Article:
What are we asking them to do?
We are asking every candidate to make the commitments needed to ensure that the world is on track to end the epidemic as we know it by 2030. To do this, the next president of the United States must commit to double the number of people directly supported by the U.S. on life-saving treatment by 2020.
Earlier in the campaign season, we and other global health activists asked every candidate to commit to this Presidential Pledge for a Healthier, More Secure, and AIDS-Free World.
In April 2016, we worked with domestic and global AIDS organizations to produce a consensus document entitled Revitalizing the United States Response to End AIDS as an Epidemic, which we shared with Hillary Clinton at our meeting with her in New York on May 12th, 2016, and with Bernie Sanders in San Bernardino on May 25, 2016.
In August 2016, we wrote a letter to Secretary Hillary Clinton as a member of the Ad Hoc National Coalition to End the AIDS Epidemic with next steps for her campaign.
How can you help?
There are a number of ways you can get involved.
1) SIGN THE PETITION – Tell Hillary Clinton we need her leadership in the global AIDS response.
2) JOIN THE MOVEMENT – If you are a student or young person, get involved with the Student Global AIDS Campaign.
4) DEMAMD LEADERSHIP – Ask the US presidential candidates to show their commitment by taking this pledge.
World AIDS Day 2015: Health GAP and Partners Release Report
Towards Treatment on Demand For All
Health GAP and partners from around the world released an important analysis ahead of World AIDS Day entitled "Towards Treatment on Demand for All" showing that fewer than 1 in 10 people with HIV live in a country where treatment is provided to everyone immediately upon diagnosis. This is in sharp contrast to the clear scientific consensus that immediate access to treatment is required to save lives, halt HIV disease progression, and prevent transmission.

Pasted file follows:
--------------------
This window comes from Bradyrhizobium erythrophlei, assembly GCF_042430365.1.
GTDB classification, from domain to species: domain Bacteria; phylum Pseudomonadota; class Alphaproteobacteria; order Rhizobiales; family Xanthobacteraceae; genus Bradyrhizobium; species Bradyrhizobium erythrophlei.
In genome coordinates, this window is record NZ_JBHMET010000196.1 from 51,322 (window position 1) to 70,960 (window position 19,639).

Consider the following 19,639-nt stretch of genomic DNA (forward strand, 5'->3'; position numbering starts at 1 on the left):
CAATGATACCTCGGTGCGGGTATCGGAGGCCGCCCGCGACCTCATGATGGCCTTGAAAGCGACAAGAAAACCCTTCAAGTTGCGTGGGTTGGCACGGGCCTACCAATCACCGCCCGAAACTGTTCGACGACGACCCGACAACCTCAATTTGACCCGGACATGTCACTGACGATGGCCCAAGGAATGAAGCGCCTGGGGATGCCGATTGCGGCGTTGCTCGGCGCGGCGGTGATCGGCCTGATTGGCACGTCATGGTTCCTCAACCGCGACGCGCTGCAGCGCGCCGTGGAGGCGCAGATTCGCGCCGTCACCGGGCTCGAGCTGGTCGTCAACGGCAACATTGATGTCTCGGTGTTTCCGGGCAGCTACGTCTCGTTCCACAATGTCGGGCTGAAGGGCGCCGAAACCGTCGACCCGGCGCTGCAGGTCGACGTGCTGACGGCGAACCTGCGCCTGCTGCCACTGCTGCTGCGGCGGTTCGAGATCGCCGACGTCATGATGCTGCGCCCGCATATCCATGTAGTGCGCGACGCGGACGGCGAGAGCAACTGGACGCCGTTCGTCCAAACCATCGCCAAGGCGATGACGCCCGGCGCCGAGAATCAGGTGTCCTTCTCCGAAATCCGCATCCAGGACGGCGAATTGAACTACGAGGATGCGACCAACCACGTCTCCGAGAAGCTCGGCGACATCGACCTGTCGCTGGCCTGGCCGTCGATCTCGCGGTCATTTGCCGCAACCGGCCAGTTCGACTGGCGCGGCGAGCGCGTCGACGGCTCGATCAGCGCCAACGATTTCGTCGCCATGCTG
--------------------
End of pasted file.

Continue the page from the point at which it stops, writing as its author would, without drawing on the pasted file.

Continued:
The World Health Organization (WHO) now recommends that all people with HIV be given immediate access to antiretroviral therapy, regardless of disease stage. Yet, the thirteen countries where "treatment on demand" is currently available represent less than 5% of the burden of AIDS-related mortality in 2014, and all are either high-income or upper middle-income countries.
The global target of ending AIDS by 2030 will not be achieved unless these disparities and inequities in treatment access are corrected. The report released on November 30th, 2015—drafted jointly and endorsed by a global coalition of people living with HIV, clinical providers, and activists—calls on governments and donors to bridge the gap between HIV treatment science and practice and adopt, fund, and implement access to treatment on demand for all people living with HIV.
Together with allies around the world, we are demanding that donor and implementing countries act on the science, by taking urgent steps to implement the new guidelines and commit to increase the funding needed to do so, by the UN High Level Meeting on AIDS in June 2016. We are committed to holding them accountable at the 21st International AIDS Conference in Durban, South Africa in July 2016.
This bold demand—based on evidence, human rights, and the moral imperative of health justice—is the start of a global challenge to ensure that HIV treatment policies and global funding levels reflect the science and practices that can end the AIDS pandemic as we know it.
Endorsers of the report include the Asia Pacific Network of People Living with HIV (APN+), Caribbean Vulnerable Communities Coalition, Eurasian Harm Reduction Network, International Association of Providers of AIDS Care, International Community of Women living with HIV Eastern Africa (ICWEA), International Treatment Preparedness Coalition, Treatment Action Campaign, and others (see report for a complete list).